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ACO extends bulk billed eye exams to all children under 18

ACO bulk billed eye examinations children

The Australian College of Optometry (ACO) is extending bulk billed eye examinations to all children under the age of 18. The public health eyecare provider hopes that the extension will remove any financial barrier to paediatric eyecare.

The billing change – with immediate effect from 30 October 2023 – includes all paediatric services including its Children’s Clinic and advanced Myopia and Binocular Vision clinics in Carlton, as well as services provided at the ACO’s seven satellite clinics throughout Melbourne.

Previously, bulk billing was limited to patients with a concession card, those who identified as Aboriginal or Torres Strait Islander or were a refugee or asylum seeker.

Established in response to the increasing rate of myopia, the ACO said its Myopia Clinic is the only public health clinic of its kind in Victoria.

Led by optometrists with expert training in their field, the ACO’s Children’s Clinic also employs state-of-the-art equipment and techniques. Treatment plans are tailored to individuals based on the best evidence practice to achieve the optimal health outcome, the ACO stated.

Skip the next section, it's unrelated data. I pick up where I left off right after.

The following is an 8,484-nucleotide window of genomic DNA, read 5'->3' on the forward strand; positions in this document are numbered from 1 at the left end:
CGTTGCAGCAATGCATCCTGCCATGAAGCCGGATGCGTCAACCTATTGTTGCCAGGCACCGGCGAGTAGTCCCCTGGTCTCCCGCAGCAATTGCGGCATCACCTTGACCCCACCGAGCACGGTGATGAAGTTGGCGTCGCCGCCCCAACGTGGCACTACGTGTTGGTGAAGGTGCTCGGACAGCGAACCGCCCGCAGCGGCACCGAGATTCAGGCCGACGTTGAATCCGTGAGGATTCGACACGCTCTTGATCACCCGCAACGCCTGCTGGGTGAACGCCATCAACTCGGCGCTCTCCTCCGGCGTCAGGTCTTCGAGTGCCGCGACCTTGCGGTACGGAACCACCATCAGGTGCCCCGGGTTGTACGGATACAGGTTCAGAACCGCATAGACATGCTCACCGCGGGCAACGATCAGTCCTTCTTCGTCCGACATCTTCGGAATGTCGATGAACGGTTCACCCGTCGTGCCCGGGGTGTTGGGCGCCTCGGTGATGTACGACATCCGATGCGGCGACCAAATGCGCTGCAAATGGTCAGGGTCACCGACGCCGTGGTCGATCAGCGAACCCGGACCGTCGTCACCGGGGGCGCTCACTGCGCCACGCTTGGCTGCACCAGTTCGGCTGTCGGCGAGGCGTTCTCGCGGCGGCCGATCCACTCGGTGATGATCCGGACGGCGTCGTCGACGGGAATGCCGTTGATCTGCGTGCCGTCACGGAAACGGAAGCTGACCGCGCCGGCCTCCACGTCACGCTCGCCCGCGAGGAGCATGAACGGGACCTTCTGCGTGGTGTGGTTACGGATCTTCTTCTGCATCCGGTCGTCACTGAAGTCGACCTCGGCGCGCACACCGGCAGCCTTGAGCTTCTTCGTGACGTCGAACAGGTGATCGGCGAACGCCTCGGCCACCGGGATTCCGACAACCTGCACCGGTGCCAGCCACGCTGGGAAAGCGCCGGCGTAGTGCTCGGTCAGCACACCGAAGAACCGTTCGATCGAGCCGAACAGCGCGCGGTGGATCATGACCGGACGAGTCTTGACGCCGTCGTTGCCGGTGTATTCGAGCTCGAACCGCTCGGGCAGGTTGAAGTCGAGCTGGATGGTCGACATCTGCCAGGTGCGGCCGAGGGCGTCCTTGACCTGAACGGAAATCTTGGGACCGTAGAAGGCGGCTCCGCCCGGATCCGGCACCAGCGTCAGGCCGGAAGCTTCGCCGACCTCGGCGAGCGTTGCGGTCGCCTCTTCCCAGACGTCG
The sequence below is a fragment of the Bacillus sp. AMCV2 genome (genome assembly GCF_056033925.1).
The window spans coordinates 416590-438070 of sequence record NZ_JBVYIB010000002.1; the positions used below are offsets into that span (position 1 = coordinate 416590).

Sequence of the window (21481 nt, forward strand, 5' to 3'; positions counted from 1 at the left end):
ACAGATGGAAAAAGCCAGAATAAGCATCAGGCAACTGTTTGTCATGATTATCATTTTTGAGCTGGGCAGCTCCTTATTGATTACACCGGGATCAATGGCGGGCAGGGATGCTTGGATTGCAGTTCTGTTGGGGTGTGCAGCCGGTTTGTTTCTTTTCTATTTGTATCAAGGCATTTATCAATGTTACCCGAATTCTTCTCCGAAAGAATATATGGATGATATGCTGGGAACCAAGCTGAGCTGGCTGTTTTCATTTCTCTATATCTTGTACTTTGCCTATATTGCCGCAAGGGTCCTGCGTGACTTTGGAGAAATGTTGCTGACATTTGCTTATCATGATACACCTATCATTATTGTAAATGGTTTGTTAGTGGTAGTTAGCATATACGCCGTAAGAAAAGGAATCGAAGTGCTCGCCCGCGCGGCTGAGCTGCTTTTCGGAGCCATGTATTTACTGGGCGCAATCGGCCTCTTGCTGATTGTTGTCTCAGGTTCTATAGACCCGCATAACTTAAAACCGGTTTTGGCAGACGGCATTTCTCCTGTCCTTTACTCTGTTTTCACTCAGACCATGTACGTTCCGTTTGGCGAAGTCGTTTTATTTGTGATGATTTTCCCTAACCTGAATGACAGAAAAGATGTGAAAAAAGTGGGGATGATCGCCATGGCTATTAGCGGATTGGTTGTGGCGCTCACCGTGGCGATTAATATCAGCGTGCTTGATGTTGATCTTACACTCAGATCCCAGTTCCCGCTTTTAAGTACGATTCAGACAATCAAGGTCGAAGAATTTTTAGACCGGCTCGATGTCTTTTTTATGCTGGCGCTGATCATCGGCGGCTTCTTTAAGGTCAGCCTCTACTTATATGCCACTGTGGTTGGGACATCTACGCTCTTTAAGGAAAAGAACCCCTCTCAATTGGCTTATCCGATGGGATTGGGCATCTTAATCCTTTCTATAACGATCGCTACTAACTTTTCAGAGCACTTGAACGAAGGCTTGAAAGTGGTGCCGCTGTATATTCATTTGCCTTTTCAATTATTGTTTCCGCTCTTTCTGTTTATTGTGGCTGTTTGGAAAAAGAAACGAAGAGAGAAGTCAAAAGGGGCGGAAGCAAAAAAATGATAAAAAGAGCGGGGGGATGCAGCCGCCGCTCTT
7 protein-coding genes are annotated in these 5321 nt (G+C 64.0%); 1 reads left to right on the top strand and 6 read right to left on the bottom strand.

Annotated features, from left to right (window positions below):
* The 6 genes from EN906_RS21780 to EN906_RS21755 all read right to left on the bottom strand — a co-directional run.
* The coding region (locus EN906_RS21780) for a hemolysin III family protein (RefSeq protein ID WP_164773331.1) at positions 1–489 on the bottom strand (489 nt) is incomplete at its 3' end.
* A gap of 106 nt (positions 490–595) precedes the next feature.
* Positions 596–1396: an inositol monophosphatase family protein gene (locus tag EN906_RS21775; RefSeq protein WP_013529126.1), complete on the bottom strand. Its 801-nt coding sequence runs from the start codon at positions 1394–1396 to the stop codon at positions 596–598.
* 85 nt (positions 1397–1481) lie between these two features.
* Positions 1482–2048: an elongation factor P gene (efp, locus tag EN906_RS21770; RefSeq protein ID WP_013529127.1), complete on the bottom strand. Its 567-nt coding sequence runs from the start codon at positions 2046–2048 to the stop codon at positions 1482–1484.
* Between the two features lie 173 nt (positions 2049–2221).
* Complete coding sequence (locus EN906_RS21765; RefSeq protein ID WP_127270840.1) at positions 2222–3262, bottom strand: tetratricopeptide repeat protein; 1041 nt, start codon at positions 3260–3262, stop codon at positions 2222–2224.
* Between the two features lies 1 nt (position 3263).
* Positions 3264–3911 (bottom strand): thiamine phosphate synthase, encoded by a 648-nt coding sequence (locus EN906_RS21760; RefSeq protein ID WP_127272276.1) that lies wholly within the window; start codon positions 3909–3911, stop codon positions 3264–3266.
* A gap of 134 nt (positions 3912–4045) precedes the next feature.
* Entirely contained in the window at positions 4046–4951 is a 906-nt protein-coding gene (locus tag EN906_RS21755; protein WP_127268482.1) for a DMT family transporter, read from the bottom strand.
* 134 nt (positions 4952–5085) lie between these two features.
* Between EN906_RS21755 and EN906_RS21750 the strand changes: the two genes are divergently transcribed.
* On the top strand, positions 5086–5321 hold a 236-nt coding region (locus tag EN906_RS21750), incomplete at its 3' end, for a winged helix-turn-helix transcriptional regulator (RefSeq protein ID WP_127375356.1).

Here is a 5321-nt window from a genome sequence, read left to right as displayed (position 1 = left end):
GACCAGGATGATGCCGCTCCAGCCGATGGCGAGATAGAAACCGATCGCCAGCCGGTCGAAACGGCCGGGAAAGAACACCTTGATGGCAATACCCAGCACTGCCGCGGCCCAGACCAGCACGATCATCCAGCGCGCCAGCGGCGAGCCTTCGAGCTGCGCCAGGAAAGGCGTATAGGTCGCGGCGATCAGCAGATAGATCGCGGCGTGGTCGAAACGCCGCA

The not-for-profit organisation said that cost should not deter families accessing the eyecare a child requires, including access to advanced care such as axial measurement available through the ACO’s Myopia Clinic. Many of the ACO’s services are heavily subsidised and provided at a lower cost, including myopia control options.

Ms Zeinab Fakih, ACO manager of paediatric and rehabilitation services, played a significant role in securing the extension of bulk billing for all children aged under 18 years.

“We are thrilled to be extending bulk billing to include all paediatric examinations at the ACO. We are very aware that risks to children’s eye health are increasing, particularly with the rising prevalence of myopia,” she said.

“Early intervention is essential to offer the best outcome for a child’s long-term eye health. Cost simply should not be a factor in whether a child can access eyecare.”

Ms Kylie Harris, ACO director of operations, added: “The decision to take this next step in removing financial concerns reflects the ethos of the ACO. We are committed to ensuring high quality, equitable eyecare for everyone who needs it and as an organisation, we’ll always explore how to improve accessibility to our services.”

In addition to removing financial barriers, the ACO’s Children’s Clinic welcomes children with complex needs who may otherwise struggle to access care in other optometry settings.

*For Medicare eligible consultations only*

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